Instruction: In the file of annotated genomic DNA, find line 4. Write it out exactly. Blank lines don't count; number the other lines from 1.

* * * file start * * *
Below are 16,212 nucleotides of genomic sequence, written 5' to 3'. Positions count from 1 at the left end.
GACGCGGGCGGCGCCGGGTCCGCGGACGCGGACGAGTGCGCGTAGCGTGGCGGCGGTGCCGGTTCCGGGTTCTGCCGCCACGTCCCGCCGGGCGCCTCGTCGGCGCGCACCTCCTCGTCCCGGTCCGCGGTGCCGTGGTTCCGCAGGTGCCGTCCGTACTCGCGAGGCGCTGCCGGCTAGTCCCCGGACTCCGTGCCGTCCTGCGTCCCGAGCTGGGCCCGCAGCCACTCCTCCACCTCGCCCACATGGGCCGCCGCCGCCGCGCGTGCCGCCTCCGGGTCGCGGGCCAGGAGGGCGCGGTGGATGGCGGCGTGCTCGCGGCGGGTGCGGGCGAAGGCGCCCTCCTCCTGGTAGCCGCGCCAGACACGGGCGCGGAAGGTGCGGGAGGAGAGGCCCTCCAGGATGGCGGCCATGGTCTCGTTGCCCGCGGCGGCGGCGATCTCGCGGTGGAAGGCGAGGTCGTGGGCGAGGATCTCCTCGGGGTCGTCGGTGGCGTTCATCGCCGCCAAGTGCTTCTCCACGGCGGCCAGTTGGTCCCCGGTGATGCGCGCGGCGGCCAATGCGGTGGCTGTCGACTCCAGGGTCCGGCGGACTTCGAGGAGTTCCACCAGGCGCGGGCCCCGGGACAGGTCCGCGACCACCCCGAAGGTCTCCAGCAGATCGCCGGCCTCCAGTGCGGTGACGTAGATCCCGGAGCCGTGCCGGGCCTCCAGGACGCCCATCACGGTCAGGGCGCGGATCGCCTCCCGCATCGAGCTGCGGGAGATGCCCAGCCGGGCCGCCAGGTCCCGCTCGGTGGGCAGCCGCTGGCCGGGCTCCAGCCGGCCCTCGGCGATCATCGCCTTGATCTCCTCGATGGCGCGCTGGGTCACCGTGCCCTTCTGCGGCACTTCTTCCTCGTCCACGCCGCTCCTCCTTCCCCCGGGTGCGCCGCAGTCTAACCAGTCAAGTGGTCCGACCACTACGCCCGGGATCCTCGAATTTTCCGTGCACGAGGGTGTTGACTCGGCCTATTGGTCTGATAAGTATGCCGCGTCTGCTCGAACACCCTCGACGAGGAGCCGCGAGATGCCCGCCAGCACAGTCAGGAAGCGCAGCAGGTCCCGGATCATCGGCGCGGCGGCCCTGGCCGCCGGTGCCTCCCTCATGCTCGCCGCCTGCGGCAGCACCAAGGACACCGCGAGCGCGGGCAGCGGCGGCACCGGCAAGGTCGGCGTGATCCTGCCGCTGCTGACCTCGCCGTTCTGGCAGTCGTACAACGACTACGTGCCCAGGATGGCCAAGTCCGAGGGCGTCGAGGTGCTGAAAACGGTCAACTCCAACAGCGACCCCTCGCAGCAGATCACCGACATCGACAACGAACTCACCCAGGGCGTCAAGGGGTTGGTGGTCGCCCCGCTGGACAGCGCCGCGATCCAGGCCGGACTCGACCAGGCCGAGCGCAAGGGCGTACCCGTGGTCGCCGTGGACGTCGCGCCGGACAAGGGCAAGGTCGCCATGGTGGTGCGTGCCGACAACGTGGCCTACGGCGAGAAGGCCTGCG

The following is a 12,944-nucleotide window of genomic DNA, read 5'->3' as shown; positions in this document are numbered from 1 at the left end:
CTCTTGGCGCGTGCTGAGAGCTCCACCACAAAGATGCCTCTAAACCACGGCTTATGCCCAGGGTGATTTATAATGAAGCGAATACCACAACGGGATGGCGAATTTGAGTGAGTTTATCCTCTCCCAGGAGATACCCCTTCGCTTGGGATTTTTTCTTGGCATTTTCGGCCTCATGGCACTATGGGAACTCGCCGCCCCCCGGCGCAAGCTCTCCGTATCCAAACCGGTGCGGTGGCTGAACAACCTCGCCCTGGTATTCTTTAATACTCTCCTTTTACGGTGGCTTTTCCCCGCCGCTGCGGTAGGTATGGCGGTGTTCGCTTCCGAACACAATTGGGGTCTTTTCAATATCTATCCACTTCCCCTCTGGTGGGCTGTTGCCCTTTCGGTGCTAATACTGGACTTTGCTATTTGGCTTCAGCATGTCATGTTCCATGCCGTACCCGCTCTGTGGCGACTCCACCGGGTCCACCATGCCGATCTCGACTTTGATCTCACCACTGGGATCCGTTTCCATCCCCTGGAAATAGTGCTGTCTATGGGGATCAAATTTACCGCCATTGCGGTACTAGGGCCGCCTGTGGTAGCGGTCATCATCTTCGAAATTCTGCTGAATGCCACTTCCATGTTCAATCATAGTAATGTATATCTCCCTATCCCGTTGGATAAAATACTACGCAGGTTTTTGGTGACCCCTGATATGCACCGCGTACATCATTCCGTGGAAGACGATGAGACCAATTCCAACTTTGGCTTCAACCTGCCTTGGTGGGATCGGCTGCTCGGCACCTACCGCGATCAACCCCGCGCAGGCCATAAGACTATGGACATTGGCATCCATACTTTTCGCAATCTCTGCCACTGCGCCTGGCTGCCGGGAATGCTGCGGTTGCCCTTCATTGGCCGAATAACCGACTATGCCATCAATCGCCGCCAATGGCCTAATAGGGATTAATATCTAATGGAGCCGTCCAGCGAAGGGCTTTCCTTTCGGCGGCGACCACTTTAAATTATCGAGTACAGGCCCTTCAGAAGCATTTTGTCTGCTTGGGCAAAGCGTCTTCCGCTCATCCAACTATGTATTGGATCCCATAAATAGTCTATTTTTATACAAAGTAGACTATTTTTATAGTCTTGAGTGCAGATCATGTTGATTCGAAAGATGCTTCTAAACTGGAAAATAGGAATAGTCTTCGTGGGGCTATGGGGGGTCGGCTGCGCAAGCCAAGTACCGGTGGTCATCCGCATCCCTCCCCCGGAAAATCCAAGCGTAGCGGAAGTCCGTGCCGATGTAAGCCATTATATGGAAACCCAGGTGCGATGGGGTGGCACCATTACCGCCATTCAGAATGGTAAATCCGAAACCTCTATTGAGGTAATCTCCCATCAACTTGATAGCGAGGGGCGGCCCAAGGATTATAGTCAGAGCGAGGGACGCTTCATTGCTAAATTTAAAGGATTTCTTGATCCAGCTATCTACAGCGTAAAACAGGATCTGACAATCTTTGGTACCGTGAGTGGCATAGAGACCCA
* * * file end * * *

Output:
CTCTTGGCGCGTGCTGAGAGCTCCACCACAAAGATGCCTCTAAACCACGGCTTATGCCCAGGGTGATTTATAATGAAGCGAATACCACAACGGGATGGCGAATTTGAGTGAGTTTATCCTCTCCCAGGAGATACCCCTTCGCTTGGGATTTTTTCTTGGCATTTTCGGCCTCATGGCACTATGGGAACTCGCCGCCCCCCGGCGCAAGCTCTCCGTATCCAAACCGGTGCGGTGGCTGAACAACCTCGCCCTGGTATTCTTTAATACTCTCCTTTTACGGTGGCTTTTCCCCGCCGCTGCGGTAGGTATGGCGGTGTTCGCTTCCGAACACAATTGGGGTCTTTTCAATATCTATCCACTTCCCCTCTGGTGGGCTGTTGCCCTTTCGGTGCTAATACTGGACTTTGCTATTTGGCTTCAGCATGTCATGTTCCATGCCGTACCCGCTCTGTGGCGACTCCACCGGGTCCACCATGCCGATCTCGACTTTGATCTCACCACTGGGATCCGTTTCCATCCCCTGGAAATAGTGCTGTCTATGGGGATCAAATTTACCGCCATTGCGGTACTAGGGCCGCCTGTGGTAGCGGTCATCATCTTCGAAATTCTGCTGAATGCCACTTCCATGTTCAATCATAGTAATGTATATCTCCCTATCCCGTTGGATAAAATACTACGCAGGTTTTTGGTGACCCCTGATATGCACCGCGTACATCATTCCGTGGAAGACGATGAGACCAATTCCAACTTTGGCTTCAACCTGCCTTGGTGGGATCGGCTGCTCGGCACCTACCGCGATCAACCCCGCGCAGGCCATAAGACTATGGACATTGGCATCCATACTTTTCGCAATCTCTGCCACTGCGCCTGGCTGCCGGGAATGCTGCGGTTGCCCTTCATTGGCCGAATAACCGACTATGCCATCAATCGCCGCCAATGGCCTAATAGGGATTAATATCTAATGGAGCCGTCCAGCGAAGGGCTTTCCTTTCGGCGGCGACCACTTTAAATTATCGAGTACAGGCCCTTCAGAAGCATTTTGTCTGCTTGGGCAAAGCGTCTTCCGCTCATCCAACTATGTATTGGATCCCATAAATAGTCTATTTTTATACAAAGTAGACTATTTTTATAGTCTTGAGTGCAGATCATGTTGATTCGAAAGATGCTTCTAAACTGGAAAATAGGAATAGTCTTCGTGGGGCTATGGGGGGTCGGCTGCGCAAGCCAAGTACCGGTGGTCATCCGCATCCCTCCCCCGGAAAATCCAAGCGTAGCGGAAGTCCGTGCCGATGTAAGCCATTATATGGAAACCCAGGTGCGATGGGGTGGCACCATTACCGCCATTCAGAATGGTAAATCCGAAACCTCTATTGAGGTAATCTCCCATCAACTTGATAGCGAGGGGCGGCCCAAGGATTATAGTCAGAGCGAGGGACGCTTCATTGCTAAATTTAAAGGATTTCTTGATCCAGCTATCTACAGCGTAAAACAGGATCTGACAATCTTTGGTACCGTGAGTGGCATAGAGACCCA